18. German Socioeconomic and Political Performance.

    IV. THE RUSSIAN FEDERATION.

    19. Russian History and Political Culture.

    20. The Social Setting of Russian Politics.

    21. The Political Framework of the Russian Federation.

    22. Russian Political Participation: The Citizen in Politics.

    23. Political Leadership in the Russian Federation.

    24. Russian Political Performance.

    V. JAPAN.

    25. Japan's History and Political Culture.

    26. The Social Setting of Japanese Politics.

    27. The Japanese Political Framework.

    28. Japanese Political Participation: The Citizenand Politics.

    29. Political Leadership in Japan.

    30. Japanese Political Performance.

    VI. THE PEOPLE'S REPUBLIC OF CHINA.

    31. China's History and Political Culture.

    32. The Social Setting of Politics in China.

    33. China's Political Framework.

    34. Mass Participation and Political Socialization in China.

    35. China's Political Leadership.

    36. China's Political Performance.

    VII. NIGERIA.

    37. Historical Roots of Divided Nigeria.

    38. Social Cleavages and Nigerian Politics.

    39. The Nigerian Political Framework.

    40. Political Participation in Nigeria.

    41. Political Elites in Developing Nigeria.

    42. Nigerian Political Performance.

    Index.

    Preface

    PREFACE:

    Preface

    The study of comparative politics has moved far beyond the time when it was deemed sufficient to examine only "the great European powers:" Informed citizens now require an understanding of the intricacies of Kremlin politics, the significance of military coups, the problems of political and economic development, and the importance of Confucian principles in modern China. At the same time, students need to study other ways of organizing democracy beyond their own pattern in order to understand the strengths and weaknesses of American democracy and to see how other countries have sought to deal with the universal issues of politics and to overcome their own distinctive problems.

    The breadth of knowledge of foreign political systems is now so great that it is difficult to cover even the most important concepts in an introductory course. To present these issues using a topical approach usually leads to rather abstract discussion, and the student ends up with little concrete knowledge. This text examines seven countries: Britain, France, the German Federal Republic, the Russian Federation, Japan, the People's Republic of China, and Nigeria. Each country is studied individually, but from a similar viewpoint, with the goal of permitting comparisons as well as discussions of the individual countries. The countries were selected, first, because they are important in and of themselves and, second, because they illustrate some of the key issues faced by many other countries. The real understanding of these and other countries can come only through the comparison of their political patterns and experiences.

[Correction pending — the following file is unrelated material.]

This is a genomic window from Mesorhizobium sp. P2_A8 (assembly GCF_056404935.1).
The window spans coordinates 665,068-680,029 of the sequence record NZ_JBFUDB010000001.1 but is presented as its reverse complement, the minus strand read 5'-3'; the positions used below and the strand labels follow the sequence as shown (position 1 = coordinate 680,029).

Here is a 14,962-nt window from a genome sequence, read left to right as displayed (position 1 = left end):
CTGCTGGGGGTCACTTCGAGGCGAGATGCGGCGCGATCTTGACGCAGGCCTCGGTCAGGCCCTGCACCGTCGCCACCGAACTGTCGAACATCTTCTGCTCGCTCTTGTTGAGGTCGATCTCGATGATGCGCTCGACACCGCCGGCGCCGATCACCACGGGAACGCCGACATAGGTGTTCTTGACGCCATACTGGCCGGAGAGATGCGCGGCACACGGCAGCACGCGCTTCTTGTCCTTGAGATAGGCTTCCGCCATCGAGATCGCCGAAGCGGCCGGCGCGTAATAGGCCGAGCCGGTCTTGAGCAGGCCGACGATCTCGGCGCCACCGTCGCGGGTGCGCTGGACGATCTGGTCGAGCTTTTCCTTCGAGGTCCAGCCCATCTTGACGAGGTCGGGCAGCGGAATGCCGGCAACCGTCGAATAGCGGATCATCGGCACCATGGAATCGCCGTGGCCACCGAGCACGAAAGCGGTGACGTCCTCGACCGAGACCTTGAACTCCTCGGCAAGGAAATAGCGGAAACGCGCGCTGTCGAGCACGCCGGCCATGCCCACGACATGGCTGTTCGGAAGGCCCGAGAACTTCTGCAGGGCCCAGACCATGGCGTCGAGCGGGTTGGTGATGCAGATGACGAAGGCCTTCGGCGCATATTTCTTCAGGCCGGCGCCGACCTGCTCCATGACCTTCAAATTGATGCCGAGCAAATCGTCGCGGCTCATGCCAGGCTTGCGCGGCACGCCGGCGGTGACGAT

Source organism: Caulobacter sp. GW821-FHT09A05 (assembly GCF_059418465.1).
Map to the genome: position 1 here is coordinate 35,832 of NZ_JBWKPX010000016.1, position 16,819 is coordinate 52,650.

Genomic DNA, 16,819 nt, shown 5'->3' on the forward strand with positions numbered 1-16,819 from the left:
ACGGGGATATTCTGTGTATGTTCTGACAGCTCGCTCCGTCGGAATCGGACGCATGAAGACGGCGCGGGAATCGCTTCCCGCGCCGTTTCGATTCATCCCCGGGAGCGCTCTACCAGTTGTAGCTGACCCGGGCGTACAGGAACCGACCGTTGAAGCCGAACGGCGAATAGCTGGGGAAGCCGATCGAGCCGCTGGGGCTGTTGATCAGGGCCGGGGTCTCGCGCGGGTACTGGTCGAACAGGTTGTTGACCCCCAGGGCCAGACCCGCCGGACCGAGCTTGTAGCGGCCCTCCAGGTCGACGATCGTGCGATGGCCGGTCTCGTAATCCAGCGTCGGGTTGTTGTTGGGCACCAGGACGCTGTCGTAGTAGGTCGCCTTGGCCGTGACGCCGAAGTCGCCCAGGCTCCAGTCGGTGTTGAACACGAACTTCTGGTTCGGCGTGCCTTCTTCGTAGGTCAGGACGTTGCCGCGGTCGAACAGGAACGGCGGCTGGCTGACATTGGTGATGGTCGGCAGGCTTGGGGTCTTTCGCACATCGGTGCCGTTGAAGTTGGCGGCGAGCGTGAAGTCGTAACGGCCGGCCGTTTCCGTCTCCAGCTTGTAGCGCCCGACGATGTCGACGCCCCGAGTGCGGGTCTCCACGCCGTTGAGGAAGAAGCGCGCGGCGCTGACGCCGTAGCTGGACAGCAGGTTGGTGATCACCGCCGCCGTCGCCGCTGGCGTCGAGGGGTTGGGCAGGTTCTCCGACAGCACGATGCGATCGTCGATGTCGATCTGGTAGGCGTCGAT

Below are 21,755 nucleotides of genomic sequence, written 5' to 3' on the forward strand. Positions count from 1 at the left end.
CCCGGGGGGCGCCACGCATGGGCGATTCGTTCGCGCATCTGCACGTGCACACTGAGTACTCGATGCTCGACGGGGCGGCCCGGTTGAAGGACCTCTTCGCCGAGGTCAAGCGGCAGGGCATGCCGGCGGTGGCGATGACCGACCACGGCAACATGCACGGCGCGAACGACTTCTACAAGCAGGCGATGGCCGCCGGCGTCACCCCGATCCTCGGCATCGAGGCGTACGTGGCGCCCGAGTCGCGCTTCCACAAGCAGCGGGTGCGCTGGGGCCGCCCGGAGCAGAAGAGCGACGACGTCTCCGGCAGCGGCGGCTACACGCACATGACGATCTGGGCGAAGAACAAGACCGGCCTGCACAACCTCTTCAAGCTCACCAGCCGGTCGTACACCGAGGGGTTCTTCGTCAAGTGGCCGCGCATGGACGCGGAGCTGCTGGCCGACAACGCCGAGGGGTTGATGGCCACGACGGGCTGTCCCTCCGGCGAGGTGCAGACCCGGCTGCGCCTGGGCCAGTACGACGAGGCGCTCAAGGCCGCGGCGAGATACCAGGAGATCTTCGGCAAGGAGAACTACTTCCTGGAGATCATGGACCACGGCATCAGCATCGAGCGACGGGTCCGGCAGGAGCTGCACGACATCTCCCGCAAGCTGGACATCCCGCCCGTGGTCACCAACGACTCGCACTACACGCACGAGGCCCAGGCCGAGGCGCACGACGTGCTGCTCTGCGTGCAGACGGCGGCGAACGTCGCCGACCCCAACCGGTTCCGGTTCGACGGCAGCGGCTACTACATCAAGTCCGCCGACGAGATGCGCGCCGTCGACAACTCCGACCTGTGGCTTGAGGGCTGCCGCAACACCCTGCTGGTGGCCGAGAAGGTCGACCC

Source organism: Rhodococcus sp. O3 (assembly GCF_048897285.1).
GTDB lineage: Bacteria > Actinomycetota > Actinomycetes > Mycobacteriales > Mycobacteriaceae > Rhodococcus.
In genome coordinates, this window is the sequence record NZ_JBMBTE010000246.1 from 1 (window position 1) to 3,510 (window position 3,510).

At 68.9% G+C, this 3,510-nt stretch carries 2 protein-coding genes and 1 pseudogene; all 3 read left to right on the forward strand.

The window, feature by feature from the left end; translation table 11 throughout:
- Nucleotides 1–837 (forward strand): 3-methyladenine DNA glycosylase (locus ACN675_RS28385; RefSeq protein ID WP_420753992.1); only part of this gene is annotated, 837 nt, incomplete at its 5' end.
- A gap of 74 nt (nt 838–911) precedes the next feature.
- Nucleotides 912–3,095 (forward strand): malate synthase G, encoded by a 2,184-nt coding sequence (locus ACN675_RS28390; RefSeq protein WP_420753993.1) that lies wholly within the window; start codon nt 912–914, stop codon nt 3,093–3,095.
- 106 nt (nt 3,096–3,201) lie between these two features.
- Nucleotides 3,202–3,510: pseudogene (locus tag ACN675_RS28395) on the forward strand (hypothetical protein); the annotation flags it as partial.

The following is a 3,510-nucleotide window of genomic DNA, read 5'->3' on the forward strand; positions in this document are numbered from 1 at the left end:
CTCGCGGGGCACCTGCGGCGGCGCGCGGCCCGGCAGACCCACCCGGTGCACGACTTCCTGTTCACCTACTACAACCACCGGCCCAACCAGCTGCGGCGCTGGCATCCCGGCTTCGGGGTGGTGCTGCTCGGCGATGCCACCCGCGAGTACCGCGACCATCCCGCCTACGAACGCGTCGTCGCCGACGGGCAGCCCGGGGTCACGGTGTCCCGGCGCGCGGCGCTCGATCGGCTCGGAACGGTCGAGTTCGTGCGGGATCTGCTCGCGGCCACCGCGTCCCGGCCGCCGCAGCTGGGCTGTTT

This textentailedconsiderable collaboration between the two authors, but each had specializations in specific countries. Professor Wilson is primarily responsible for the sections on Britain, France, and Nigeria. Professor Theen is primarily responsible for the sections on Germany and the Russian Federation, as well as the revisions of the section on China. Professors Theen and Wilson jointly authored the section on Japan. Professor James C. ft Wang authored the section on China in the first edition. We are all indebted to the many reviewers who carefully examined our manuscripts at several stages of writing and offered important corrections and useful suggestions, and we are grateful to Professor Gordon Mork for commenting on the first chapter in the section on Germany. We appreciate the suggestions and corrections from the professors and students who have used previous editions of this textbook.

    We appreciate the patience and confidence of Prentice Hall's political science editor, Beth Gillett Mejia, and assistant editor, Brian Prybella. We also appreciate the excellent copyediting provided by Sylvia Moore. We also wish to acknowledge those who reviewed this manuscript at various stages and provided helpful suggestions, criticism, and comments. These include Peter Wilson and Linda L. Dolive, both of Northern Kentucky University, Andrew Milnor of the State University of New York at Binghamton, Michael J. Gorges of the University of Maryland at Baltimore, Ronald H. Hayashida of Ramapo College of New Jersey, and Hong N. Kim of West Virginia University.

    Rolf H. W. Theen
    Frank L. Wilson